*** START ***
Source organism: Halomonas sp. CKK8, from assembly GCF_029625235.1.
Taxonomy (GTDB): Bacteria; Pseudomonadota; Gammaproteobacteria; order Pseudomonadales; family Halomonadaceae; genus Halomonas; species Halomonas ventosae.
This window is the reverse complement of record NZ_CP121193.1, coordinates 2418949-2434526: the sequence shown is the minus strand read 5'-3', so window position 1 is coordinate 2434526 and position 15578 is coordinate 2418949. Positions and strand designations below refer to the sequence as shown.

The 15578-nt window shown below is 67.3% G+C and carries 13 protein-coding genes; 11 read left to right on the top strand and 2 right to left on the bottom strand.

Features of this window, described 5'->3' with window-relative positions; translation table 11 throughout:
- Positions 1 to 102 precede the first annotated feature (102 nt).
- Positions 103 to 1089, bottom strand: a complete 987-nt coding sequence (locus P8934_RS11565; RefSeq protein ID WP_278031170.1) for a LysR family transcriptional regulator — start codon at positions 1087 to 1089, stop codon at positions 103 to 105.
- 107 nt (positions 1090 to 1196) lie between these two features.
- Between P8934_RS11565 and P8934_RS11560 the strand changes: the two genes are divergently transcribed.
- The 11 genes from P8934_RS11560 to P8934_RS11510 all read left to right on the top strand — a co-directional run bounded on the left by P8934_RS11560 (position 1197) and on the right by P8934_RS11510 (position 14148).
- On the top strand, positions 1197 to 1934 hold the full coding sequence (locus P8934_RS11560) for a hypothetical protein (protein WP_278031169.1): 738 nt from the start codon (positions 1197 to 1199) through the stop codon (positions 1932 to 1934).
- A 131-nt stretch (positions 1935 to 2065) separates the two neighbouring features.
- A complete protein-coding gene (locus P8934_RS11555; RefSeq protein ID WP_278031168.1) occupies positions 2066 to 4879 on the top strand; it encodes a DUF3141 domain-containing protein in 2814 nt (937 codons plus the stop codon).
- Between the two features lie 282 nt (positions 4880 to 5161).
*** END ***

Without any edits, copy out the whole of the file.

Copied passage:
Source organism: Halomonas sp. CKK8, from assembly GCF_029625235.1.
Taxonomy (GTDB): Bacteria; Pseudomonadota; Gammaproteobacteria; order Pseudomonadales; family Halomonadaceae; genus Halomonas; species Halomonas ventosae.
This window is the reverse complement of record NZ_CP121193.1, coordinates 2418949-2434526: the sequence shown is the minus strand read 5'-3', so window position 1 is coordinate 2434526 and position 15578 is coordinate 2418949. Positions and strand designations below refer to the sequence as shown.

The 15578-nt window shown below is 67.3% G+C and carries 13 protein-coding genes; 11 read left to right on the top strand and 2 right to left on the bottom strand.

Features of this window, described 5'->3' with window-relative positions; translation table 11 throughout:
- Positions 1 to 102 precede the first annotated feature (102 nt).
- Positions 103 to 1089, bottom strand: a complete 987-nt coding sequence (locus P8934_RS11565; RefSeq protein ID WP_278031170.1) for a LysR family transcriptional regulator — start codon at positions 1087 to 1089, stop codon at positions 103 to 105.
- 107 nt (positions 1090 to 1196) lie between these two features.
- Between P8934_RS11565 and P8934_RS11560 the strand changes: the two genes are divergently transcribed.
- The 11 genes from P8934_RS11560 to P8934_RS11510 all read left to right on the top strand — a co-directional run bounded on the left by P8934_RS11560 (position 1197) and on the right by P8934_RS11510 (position 14148).
- On the top strand, positions 1197 to 1934 hold the full coding sequence (locus P8934_RS11560) for a hypothetical protein (protein WP_278031169.1): 738 nt from the start codon (positions 1197 to 1199) through the stop codon (positions 1932 to 1934).
- A 131-nt stretch (positions 1935 to 2065) separates the two neighbouring features.
- A complete protein-coding gene (locus P8934_RS11555; RefSeq protein ID WP_278031168.1) occupies positions 2066 to 4879 on the top strand; it encodes a DUF3141 domain-containing protein in 2814 nt (937 codons plus the stop codon).
- Between the two features lie 282 nt (positions 4880 to 5161).